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Even in Australia, where people are famously forthright, there has rarely been a spectacle to match the public brawl between the top management of Telstra, the country’s largest telecoms company and the government of Prime Minister John Howard over the sale of the government’s remaining 51.8 per cent stake.

As accusations and insults fly back and forth and government reports are leaked, Telstra has seen nearly A$9bn (US$6.9bn) wiped off its value in just over two months, while the value of the government’s stake has dropped from nearly A$33bn to less than A$28bn.

In the latest twist, the Australian Securities and Investments Commission, the main corporate regulator, said yesterday it was working with the Australian Stock Exchange to investigate Telstra’s compliance with continuous disclosure obligations after its surprise earnings downgrade on Monday. Telstra said it would co-operate fully with the probe, but insisted it had complied with its obligations.

The earnings warning was just the most recent assault in a full-blown war that Sol Trujillo, Telstra’s forthright American chief executive, has been waging on the government’s regulation plans since he took over in July. Mr Trujillo said Telstra’s profit before interest and tax could fall by as much as 10 per cent in the year to June, due to the rapid erosion of the company’s fixed-line business, competition in the mobile phone market and government regulation plans.

Coming less than a month after Telstra reported a record annual net profit of A$4.4bn and on the eve of the introduction of legislation to parliament to enable the sale of the Telstra stake, the warning drove Telstra’s share price to a two-year low yesterday and prompted banks to downgrade their profit outlooks and share price targets – some lowering forecasts for Telstra’s net profit by as much as 10 per cent, to A$3.7bn for the current year.

After slumping to A$4.26 in intra-day trading yesterday, Telstra’s shares stabilised at A$4.32 in Sydney, well below the A$5.25 the government hopes to achieve in its sale, tentatively scheduled for 2006, and painfully far from the A$7.40 investors paid in the sale of the second tranche of shares in 1999.

With the scheduled announcement of a hefty annual dividend due September 26, some analysts predict many of Telstra’s shareholders, more than two-thirds of them individuals, may sell out after the annual payout.

The big question is why Mr Trujillo and his team seem set on destroying both the company’s share value and relationship with its major shareholder, the government.

“From the market perspective, the key to this whole issue is price – the price at which the government can get its stake away, and the price that impending regulation will extract from Telstra,” said a senior investment banker. “These guys are determined to force the government to back off and the only way to do that is to create a god almighty fuss.”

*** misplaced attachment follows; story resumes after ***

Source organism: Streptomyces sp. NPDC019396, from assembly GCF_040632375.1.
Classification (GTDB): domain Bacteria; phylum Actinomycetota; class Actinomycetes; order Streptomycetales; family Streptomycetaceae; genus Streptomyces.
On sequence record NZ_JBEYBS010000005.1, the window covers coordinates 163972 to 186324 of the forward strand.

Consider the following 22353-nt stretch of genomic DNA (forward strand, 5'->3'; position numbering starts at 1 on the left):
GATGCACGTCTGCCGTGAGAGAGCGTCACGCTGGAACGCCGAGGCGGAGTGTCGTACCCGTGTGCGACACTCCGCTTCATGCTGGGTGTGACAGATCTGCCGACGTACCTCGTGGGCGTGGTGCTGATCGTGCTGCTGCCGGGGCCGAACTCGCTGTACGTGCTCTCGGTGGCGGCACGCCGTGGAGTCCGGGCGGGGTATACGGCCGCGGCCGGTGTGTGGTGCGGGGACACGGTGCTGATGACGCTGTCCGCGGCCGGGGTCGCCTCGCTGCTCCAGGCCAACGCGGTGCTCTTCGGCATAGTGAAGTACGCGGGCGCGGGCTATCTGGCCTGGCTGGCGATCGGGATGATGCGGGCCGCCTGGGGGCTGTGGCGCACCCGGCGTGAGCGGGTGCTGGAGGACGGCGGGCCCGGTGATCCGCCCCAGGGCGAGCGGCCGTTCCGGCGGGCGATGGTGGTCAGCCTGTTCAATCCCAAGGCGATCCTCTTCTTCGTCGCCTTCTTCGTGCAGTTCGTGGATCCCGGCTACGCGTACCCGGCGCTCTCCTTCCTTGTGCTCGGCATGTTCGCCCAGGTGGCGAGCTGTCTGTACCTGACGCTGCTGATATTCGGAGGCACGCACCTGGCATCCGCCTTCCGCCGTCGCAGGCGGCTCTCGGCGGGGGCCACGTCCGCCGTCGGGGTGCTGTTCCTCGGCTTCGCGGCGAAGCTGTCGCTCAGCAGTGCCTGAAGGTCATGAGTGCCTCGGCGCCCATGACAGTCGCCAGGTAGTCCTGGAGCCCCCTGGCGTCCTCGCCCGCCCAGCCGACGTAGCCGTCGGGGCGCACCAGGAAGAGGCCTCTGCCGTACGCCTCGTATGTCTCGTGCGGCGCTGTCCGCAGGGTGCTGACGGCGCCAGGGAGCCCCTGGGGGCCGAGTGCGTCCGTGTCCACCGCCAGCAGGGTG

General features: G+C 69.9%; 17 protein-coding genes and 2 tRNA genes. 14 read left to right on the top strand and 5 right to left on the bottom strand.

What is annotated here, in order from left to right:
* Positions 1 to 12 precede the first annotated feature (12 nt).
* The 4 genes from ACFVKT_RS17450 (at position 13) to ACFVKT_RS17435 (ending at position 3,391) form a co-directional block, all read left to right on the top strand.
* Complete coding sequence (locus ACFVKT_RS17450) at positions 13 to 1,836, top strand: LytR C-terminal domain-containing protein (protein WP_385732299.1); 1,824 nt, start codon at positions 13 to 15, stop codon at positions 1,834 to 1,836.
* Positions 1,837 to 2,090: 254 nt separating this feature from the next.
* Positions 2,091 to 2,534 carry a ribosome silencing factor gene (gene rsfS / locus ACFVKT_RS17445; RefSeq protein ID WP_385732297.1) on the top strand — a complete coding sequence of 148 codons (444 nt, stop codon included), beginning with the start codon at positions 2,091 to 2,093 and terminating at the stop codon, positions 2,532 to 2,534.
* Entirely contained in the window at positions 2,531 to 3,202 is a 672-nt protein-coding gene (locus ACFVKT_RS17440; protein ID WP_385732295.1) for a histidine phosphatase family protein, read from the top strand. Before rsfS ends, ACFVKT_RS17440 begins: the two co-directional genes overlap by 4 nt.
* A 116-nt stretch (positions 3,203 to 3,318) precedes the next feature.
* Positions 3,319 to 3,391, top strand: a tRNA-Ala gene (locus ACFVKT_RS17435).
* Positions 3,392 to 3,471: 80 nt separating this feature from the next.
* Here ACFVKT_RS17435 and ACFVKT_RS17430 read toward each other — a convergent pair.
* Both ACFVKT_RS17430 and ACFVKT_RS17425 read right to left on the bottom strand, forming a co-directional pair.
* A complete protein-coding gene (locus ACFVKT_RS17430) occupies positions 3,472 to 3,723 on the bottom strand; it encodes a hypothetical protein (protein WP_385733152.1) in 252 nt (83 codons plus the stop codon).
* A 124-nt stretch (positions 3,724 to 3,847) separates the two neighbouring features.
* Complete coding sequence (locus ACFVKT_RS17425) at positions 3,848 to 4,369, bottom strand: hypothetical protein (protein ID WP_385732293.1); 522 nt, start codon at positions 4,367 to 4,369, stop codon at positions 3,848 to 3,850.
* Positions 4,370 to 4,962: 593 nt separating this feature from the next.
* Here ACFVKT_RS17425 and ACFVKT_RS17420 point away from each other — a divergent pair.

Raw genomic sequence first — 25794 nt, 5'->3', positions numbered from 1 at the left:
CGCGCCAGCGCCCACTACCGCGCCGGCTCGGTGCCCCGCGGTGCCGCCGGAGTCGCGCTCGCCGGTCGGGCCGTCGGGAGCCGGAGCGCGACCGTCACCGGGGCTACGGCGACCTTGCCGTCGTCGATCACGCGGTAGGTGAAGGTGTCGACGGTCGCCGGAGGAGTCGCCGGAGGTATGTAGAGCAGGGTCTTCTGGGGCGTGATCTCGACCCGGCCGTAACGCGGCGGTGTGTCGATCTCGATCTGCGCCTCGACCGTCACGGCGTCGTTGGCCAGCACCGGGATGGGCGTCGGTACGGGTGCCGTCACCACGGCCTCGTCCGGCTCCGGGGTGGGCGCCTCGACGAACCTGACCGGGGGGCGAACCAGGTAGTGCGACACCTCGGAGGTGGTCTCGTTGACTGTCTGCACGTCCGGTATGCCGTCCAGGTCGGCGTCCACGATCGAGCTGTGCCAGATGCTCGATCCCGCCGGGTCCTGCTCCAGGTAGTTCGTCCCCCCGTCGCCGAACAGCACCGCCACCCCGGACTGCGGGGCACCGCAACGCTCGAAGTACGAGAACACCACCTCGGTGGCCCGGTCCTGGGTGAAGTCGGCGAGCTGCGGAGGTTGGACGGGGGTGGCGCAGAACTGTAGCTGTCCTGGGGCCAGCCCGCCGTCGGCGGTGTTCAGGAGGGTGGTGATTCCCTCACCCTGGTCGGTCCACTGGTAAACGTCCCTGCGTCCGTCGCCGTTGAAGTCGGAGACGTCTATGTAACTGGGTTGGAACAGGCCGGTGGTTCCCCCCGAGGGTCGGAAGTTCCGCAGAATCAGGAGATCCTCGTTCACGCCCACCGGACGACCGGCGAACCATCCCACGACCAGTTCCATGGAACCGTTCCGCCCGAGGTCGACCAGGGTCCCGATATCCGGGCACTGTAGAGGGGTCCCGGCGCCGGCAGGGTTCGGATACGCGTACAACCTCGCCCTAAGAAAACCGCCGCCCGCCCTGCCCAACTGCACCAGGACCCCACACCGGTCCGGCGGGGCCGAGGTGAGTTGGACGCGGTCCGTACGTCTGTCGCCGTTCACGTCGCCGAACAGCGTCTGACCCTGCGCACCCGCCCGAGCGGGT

At stake is the A$30bn-plus the government hopes to gain from its Telstra sale, expected to be one of the world’s largest public offerings next year. For Mr Trujillo, a telco veteran who headed US West and then Orange before landing at Telstra, it is all about transforming a hybrid public-private behemoth into a competitive company, while keeping the advantages of its old status.

He argues that forcing Telstra to provide rivals access to its fixed-line network at reduced prices, enhance rural services and split its operations into wholesale, retail and network businesses, will seriously undermine the company’s ability to generate profits.

Most investors agree. But Mr Howard, mindful of his fractious coalition and its key rural constituency, has promised a fully privatised Telstra would adhere to its so-called universal service obligations. In a rebuke clearly aimed at Mr Trujillo, the prime minister on Tuesday described the conduct of Telstra’s executive team as “disgraceful”, said a spokesman.

The growing ferocity of the clash has shocked investors and bemused bankers working on the sell-off. While reluctant to be quoted by name, senior bankers and fund managers yesterday expressed incredulity at the public nature of the row. and mystification over Mr Trujillo’s real agenda.

Most, however, admitted they were “not overly surprised” at the extent of Telstra’s latest earnings warning – despite the absence in analysts’ reports of clear hints about the rapid deterioration in Telstra’s outlook.

Yet, the company had warned repeatedly of the impact of competition in the mobile market and the fall in its fixed-line business. Mr Trujillo has complained about the effect of regulation plans on profitability since he took over.

One analyst questioned what the revision said about Telstra’s internal systems and forecasting abilities, while a banker asked: “What was happening in there before Sol got into the act? These can’t be new revelations – it is all a little odd.”

Charles McGregor of Moody’s Investors Service, the credit rating agency, said that Telstra “appears to have a strategy” and that the management’s recent pronouncements “seems to form part of this strategy – to ensure the company can sustain profitability over the medium term.” Moody’s yesterday said it was reviewing Tesltra’s A1 senior unsecured ratings for a possible downgrade.

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